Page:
Saturday, August 22, 2009

Art for art's sake

I don’t know much about art, but I know what I’m supposed to like.

Wednesday started out just like any other day: up early, shower, straight to breakfast, and then off to the lobby to meet up for the trip to Terazin Concentration Camp, which was a pretty sobering experience. But then something strange happened. I saw a painting (well technically a print) in the hotel lobby under a giant ‘for sale’ sign which really took me. I stood staring at the painting and then noticed the price tag. After doing the maths and realizing that I couldn’t really justify it, I started to walk away.

But then I looked at the painting again, and suddenly the painting didn’t seem so expensive. I decided it could wait, and that perhaps I’d be able to make a better decision after visiting a concentration camp. Don’t ask me why I thought this, I don’t know either.


Tens of thousands of prisoners were processed through Terazin on their way to other camps, usually for extermination. While Terazin was only a labour camp, it was still pretty brutal. The sign in this photo reads: “work makes you free”.

I’m not going to go into any more detail here, as it is difficult to portray exactly what it’s like without actually being there.

After Terazin I went back to the hotel lobby, and decided that I didn’t want to buy the painting after all (though it was pretty cool), as I couldn’t really justify spending any money on something when I don’t even know if I’ll have a place to live when I get home, and so I took the metro into town. In town I went to the markets and promptly examined all of the art stalls to see if they had anything I liked, for a more reasonable price. They didn’t, and so I re-decided that perhaps I should buy the painting. I never buy myself anything nice, and so maybe I should treat myself. I suddenly found myself excited to get back to the hotel and buy it, but in the meantime I did a little more sightseeing.

I checked out the Jewish Cemetery by peeking at it through a hole in the fence:

– hundreds of graves piled on top of each other as a remnant of the holocaust. Hitler had planned a museum to “the extinct race of the Jewish people”, and had set it up to be in this area of Prague.

After a little more shopping (I bought a new pair of shoes – sand coloured walking shoes, if you’re wondering), I took the metro back to the hotel and asked the concierge to take the print out so I could look at it. I decided that I still wasn’t ready to buy it yet, and so I went back upstairs to prepare for dinner at the caveman restaurant.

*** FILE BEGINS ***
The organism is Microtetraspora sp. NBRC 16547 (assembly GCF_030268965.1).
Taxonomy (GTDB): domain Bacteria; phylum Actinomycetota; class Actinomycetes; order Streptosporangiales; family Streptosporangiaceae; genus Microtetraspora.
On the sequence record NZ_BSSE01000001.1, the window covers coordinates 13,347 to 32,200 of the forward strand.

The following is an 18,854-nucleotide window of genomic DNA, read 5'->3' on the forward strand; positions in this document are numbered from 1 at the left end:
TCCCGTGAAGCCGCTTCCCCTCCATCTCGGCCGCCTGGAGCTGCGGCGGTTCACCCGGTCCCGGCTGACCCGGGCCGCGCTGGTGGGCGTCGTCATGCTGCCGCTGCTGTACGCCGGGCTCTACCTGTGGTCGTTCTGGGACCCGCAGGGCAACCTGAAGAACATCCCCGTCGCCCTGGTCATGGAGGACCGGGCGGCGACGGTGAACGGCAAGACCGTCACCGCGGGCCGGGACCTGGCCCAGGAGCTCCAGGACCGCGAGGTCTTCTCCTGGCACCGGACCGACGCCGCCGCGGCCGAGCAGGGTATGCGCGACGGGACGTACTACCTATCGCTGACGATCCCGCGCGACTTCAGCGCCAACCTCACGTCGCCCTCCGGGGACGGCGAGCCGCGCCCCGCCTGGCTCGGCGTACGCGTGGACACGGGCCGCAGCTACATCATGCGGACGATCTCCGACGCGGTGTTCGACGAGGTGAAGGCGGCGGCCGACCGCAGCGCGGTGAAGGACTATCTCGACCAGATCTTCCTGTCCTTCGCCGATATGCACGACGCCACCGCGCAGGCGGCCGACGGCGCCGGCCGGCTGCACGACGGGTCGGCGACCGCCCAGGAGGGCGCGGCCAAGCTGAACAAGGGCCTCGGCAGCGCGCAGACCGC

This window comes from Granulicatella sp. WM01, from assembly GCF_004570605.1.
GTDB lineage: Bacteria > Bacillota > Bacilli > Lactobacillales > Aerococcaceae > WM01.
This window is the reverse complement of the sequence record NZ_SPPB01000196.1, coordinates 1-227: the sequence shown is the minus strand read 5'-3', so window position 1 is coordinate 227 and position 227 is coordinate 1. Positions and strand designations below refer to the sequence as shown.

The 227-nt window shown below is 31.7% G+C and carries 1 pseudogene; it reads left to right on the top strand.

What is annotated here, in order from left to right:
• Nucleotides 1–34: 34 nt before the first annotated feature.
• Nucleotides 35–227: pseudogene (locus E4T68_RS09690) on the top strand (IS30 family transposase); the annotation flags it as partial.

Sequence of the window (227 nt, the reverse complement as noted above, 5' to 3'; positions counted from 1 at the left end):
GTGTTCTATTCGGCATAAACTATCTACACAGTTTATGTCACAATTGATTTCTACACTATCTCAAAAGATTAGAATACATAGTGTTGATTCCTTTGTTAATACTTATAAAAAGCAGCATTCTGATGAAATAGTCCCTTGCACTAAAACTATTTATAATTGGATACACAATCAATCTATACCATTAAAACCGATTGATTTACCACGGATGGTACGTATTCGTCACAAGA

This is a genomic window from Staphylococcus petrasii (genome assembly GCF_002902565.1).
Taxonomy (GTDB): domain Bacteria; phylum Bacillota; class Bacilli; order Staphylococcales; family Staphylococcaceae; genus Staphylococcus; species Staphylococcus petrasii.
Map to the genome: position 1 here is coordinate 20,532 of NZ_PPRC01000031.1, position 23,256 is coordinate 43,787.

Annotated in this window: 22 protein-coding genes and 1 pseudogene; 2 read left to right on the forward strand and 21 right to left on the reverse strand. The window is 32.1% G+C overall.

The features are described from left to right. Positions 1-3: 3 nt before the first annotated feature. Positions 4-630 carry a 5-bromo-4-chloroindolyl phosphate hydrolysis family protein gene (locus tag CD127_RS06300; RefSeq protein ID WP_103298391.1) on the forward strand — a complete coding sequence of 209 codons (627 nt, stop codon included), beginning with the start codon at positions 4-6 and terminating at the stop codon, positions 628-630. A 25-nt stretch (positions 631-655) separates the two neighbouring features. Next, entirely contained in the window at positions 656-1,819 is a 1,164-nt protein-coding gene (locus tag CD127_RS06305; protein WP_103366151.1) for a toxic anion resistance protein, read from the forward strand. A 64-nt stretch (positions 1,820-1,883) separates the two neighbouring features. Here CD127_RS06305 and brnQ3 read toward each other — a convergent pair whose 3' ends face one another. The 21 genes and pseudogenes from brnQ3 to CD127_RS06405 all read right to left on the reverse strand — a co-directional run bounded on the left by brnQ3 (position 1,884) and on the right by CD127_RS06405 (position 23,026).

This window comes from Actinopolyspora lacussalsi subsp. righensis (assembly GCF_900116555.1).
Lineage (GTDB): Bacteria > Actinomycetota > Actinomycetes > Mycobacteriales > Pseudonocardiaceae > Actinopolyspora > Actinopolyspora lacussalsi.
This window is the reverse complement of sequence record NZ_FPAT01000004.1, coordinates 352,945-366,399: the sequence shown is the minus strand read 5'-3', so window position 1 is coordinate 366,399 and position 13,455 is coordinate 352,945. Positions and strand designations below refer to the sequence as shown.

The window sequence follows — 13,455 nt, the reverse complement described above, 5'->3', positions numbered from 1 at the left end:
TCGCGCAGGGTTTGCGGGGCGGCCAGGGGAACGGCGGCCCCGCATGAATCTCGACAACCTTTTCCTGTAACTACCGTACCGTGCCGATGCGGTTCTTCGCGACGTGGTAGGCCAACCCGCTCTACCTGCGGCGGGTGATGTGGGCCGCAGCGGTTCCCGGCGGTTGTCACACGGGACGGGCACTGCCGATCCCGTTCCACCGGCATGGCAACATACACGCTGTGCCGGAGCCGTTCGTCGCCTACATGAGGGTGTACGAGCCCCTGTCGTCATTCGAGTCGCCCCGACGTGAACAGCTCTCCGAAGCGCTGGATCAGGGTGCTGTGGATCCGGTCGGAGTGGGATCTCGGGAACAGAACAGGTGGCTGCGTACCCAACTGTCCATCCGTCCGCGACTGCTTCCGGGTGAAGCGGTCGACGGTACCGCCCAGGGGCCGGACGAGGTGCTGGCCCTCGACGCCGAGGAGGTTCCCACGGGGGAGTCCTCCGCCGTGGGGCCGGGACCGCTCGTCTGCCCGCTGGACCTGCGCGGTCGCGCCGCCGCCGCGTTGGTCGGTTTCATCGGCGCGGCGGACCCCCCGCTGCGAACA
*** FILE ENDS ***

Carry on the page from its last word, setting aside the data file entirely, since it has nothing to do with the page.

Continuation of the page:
The caveman dinner was fun – we entered the restaurant through a cave door, and all the staff were dressed as cavemen (cavepeople?) and only spoke in a series of grunts.

You also had to eat everything with your hands. The food was delicious and the night was a lot of fun. They even ‘sacrificed’ one of the girls in our group as a virgin as part of the entertainment. Even more entertaining was that they mistakenly brought five shots of whiskey to our table, which I happily drank.

After dinner a few of us went to “Central Europe’s biggest nightclub”. That was okay, but given that it was eleven o’clock on a Wednesday night, the place was rather empty. That didn’t stop us from getting our groove on though, and we danced the night away until midnight, when we realized we had 25 minutes to catch the last train back to the hotel.

We made it to the train station just in time to see the last train pull away, and to hear the announcement that the station was now closed, and that armed guards would now be patrolling the station and would shoot on sight. At least that’s what I think it said. It was in Czech.

So we had to take a taxi home, and resigned ourselves to paying the 40 euro fare (each taxi) to make it back to the hotel. Somehow we managed to find a sympathetic taxi driver who agreed to take us back for only 12 euro though (as long as we didn’t mind driving at 140kph – we didn’t), and so we arrived back at the hotel where I sank into a deep sleep. Thoughts of art far from my mind.

I woke up at 3am with a start. Well, not so much a start as much as a sudden feeling of nausea. It was one of those moments that you knew you were going to be sick, but you wanted to do everything you could to avoid it because it’s so unpleasant. I couldn’t understand why I was feeling so ill, and so I did a rethink of all the alcohol I had had that night, which when added to the surprise whiskey delivered to our table was, while not enough to make me drunk at all, was apparently enough to make me feel ill. Suddenly my body reminded me what I was doing awake at 3am in the first place, and so I threw up for the first time since university.

During this I decided to buy the painting. So I did.

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